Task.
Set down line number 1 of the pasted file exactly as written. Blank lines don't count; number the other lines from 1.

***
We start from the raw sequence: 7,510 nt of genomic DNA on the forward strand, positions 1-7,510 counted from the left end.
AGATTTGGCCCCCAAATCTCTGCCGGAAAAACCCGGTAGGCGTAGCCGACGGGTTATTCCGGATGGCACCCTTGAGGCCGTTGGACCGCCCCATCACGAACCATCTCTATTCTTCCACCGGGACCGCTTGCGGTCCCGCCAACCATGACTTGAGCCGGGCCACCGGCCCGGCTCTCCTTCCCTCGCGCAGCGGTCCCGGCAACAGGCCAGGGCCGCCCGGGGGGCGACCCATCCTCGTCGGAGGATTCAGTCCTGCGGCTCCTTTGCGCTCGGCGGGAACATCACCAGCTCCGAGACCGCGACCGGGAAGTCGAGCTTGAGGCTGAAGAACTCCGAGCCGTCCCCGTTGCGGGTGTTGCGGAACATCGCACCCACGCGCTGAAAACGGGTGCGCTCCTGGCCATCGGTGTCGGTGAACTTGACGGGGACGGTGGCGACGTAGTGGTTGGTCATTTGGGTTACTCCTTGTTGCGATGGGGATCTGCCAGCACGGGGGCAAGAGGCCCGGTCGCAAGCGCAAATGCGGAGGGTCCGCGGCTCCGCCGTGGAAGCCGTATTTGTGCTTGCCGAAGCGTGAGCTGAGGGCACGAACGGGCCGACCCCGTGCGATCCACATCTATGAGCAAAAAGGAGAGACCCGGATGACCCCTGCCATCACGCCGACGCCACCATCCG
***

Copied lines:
We start from the raw sequence: 7,510 nt of genomic DNA on the forward strand, positions 1-7,510 counted from the left end.